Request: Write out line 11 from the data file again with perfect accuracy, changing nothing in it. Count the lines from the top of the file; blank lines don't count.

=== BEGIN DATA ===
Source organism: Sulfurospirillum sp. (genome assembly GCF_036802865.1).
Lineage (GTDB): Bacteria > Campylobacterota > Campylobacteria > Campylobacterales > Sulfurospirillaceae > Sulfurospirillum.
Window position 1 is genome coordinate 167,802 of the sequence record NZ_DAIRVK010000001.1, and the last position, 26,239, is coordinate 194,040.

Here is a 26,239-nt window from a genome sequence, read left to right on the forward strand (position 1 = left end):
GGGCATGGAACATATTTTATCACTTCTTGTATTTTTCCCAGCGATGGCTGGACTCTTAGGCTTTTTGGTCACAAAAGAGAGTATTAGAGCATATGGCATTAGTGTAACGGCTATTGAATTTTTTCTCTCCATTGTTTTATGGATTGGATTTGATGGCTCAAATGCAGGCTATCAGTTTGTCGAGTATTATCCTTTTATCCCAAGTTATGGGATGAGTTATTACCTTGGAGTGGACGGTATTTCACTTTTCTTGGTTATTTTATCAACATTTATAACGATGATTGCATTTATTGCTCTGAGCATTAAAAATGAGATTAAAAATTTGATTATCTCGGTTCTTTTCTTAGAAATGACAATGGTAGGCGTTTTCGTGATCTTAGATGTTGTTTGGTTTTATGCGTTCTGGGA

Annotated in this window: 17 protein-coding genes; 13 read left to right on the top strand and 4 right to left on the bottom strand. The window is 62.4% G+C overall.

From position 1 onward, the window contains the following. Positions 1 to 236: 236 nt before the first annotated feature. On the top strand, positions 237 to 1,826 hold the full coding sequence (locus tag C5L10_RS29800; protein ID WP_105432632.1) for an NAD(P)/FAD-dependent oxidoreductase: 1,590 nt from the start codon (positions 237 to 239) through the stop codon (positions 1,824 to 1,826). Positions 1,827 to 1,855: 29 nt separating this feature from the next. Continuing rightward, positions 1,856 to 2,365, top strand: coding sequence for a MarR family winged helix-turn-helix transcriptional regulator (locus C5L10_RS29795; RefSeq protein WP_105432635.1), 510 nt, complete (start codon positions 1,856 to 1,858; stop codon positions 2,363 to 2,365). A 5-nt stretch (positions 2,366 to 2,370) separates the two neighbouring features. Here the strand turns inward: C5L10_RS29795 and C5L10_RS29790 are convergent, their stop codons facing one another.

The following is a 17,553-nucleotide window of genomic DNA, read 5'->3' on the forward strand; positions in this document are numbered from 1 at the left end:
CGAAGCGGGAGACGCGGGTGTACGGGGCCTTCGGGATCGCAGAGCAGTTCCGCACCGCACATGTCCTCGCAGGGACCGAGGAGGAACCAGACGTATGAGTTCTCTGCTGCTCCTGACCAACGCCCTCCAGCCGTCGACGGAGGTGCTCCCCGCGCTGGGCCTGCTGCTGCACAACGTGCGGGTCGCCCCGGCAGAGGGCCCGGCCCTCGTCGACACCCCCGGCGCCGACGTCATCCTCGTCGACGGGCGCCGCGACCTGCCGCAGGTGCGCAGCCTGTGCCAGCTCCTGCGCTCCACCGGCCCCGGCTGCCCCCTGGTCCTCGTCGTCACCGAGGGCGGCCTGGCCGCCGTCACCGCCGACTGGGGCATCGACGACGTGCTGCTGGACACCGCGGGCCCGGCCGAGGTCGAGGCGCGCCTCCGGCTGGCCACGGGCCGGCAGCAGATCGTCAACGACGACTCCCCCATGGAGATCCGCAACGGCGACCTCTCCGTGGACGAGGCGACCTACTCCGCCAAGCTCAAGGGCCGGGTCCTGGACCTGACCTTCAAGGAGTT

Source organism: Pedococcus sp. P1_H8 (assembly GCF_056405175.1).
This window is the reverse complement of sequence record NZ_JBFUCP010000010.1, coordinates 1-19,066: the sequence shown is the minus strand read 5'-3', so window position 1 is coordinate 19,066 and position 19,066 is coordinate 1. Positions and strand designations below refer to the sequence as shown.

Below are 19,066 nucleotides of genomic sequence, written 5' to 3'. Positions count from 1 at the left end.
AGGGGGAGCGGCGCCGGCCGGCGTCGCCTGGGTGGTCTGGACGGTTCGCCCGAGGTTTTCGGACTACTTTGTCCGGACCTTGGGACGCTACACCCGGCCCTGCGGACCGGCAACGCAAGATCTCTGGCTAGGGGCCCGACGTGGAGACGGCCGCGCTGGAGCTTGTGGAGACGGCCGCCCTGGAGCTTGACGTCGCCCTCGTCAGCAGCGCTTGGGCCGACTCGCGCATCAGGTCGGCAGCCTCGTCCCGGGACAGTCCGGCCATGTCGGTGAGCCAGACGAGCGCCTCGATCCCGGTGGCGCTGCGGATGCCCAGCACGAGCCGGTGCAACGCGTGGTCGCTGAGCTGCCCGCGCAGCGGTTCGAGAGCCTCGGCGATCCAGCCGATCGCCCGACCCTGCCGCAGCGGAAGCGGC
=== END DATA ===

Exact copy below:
This window is the reverse complement of sequence record NZ_JBFUCP010000010.1, coordinates 1-19,066: the sequence shown is the minus strand read 5'-3', so window position 1 is coordinate 19,066 and position 19,066 is coordinate 1. Positions and strand designations below refer to the sequence as shown.